Yet, obviously, advancing human rights is not and has never been our only interest. Every U.S. president has a sworn duty to protect the lives and the fortunes of the American people against immediate threats. That is President Obama’s first responsibility, and mine. We must defend the United States, our citizens and our allies with every tool at our disposal, including, when necessary, with military force. We must do all we can to counter weapons of mass destruction, aggression, terrorism, and catastrophic threats to the global economy, upon which our way of life depends. Anything less would be a dereliction of duty.
As we seek to secure these core interests, we sometimes face painful dilemmas when the immediate need to defend our national security clashes with our fundamental commitment to democracy and human rights. Let’s be honest: at times, as a result, we do business with governments that do not respect the rights we hold most dear. We make tough choices. When rights are violated, we continue to advocate for their protection. But we cannot, and I will not pretend that some short-term tradeoffs do not exist.
Still, over time, we know that our core interests are inseparable from our core values, that our commitment to democracy and human rights roundly reinforces our national security. The greatest threats to our security often emerge from countries with the worst human rights records. Witness Iran and North Korea, which have stoked tensions with the world, in part to prolong their repressive rule at home. By contrast, when we are able to strengthen societies through our support for democracy and human rights, we plow the ground for greater cooperation among responsible nations on issues of mutual concern. So, the fact is: American foreign policy must sometimes strike a difficult balance -- not between our values and our interests, because these almost invariably converge with time, but more often between our short and long-term imperatives.
During the past five years, we’ve employed a variety of means to spur governments to respect the universal rights of their people -- and to hold them accountable when they do not.
Wherever President Obama goes, he speaks both publicly and privately to highlight human rights abuses and to help nations see that protecting the rights of their people is ultimately in their self-interest. We use the unmatched strength of our economy to apply financial pressure, including sanctions, on those that violate human rights. We leverage our military aid and other forms of bilateral support to encourage countries to live up to their international commitments. We allocate significant resources to assistance programs that foster human rights, the rule of law and good governance. Our senior leaders engage directly with civil society, both to show our support and to hear what is really happening on the ground. And, we work closely with multilateral institutions to marshal a coordinated international response to human rights violations.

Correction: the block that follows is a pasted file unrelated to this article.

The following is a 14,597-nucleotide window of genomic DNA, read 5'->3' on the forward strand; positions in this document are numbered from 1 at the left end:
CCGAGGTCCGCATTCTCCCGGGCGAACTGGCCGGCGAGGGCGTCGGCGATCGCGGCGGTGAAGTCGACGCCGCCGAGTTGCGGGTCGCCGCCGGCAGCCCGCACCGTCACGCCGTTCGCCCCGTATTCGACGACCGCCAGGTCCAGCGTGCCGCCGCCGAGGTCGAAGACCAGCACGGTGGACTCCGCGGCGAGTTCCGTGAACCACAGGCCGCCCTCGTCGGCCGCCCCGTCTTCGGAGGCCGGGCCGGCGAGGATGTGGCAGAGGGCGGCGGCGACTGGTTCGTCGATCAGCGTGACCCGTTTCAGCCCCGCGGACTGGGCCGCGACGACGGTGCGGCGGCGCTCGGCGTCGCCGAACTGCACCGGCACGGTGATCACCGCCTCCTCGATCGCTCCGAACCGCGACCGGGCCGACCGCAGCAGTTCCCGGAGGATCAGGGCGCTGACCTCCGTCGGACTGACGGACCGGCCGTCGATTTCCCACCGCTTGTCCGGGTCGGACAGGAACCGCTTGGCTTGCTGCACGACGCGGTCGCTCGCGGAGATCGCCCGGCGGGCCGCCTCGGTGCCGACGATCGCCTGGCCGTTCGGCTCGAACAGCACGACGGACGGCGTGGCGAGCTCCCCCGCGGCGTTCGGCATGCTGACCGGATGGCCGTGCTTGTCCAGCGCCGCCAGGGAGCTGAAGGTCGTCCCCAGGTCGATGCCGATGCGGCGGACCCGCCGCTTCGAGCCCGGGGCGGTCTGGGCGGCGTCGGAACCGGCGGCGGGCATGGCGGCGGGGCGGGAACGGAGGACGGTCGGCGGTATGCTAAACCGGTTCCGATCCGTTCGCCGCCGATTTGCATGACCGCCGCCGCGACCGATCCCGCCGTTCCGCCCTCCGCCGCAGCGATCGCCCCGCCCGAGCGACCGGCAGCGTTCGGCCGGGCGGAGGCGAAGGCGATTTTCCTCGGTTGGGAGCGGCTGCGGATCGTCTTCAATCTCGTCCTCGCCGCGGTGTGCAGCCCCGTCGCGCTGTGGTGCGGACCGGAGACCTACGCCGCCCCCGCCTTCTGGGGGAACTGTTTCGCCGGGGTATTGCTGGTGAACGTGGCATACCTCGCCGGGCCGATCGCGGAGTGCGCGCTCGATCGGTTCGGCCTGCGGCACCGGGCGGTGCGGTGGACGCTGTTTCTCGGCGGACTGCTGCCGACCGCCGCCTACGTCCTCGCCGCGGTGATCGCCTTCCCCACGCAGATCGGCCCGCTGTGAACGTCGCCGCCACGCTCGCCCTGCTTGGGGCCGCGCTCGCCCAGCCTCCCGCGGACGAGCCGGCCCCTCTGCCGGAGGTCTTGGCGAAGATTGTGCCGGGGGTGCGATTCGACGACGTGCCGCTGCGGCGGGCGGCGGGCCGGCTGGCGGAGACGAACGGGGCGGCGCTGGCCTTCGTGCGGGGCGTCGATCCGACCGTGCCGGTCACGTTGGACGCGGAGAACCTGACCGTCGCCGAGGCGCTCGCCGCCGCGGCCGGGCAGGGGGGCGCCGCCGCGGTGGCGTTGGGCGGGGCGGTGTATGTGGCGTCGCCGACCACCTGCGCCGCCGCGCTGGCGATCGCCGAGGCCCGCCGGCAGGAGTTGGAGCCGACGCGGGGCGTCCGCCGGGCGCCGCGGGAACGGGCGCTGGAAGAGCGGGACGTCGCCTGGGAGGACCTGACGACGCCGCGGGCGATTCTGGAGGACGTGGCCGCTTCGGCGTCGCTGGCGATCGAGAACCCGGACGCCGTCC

Under President Obama, we joined the United Nations Human Rights Council in the face of domestic opposition. And, for all its continuing flaws, we’ve succeeded in making it a more effective institution that has shed light on abuses in Qadhafi’s Libya, Sri Lanka, Syria, Sudan, North Korea and Iran. And I want to salute my friend and colleague Eileen Donahoe who is a good reason and a major reason for that success in Geneva. Thank you so much Eileen. We’ve worked cooperatively with the International Criminal Court to foster accountability for the worst crimes. Together with our international partners, we helped to midwife the peaceful emergence of an independent South Sudan. In Cote D’Ivoire, we worked through the United Nations to arrest spiraling violence and enable the duly-elected leader of Cote d’Ivoire to take office after a despot stubbornly refused to cede power. Just recently, we backed regional diplomacy and a robust UN force to help usher the M23 militia off the battlefield in eastern Congo, yielding the promise of progress for the first time in many years.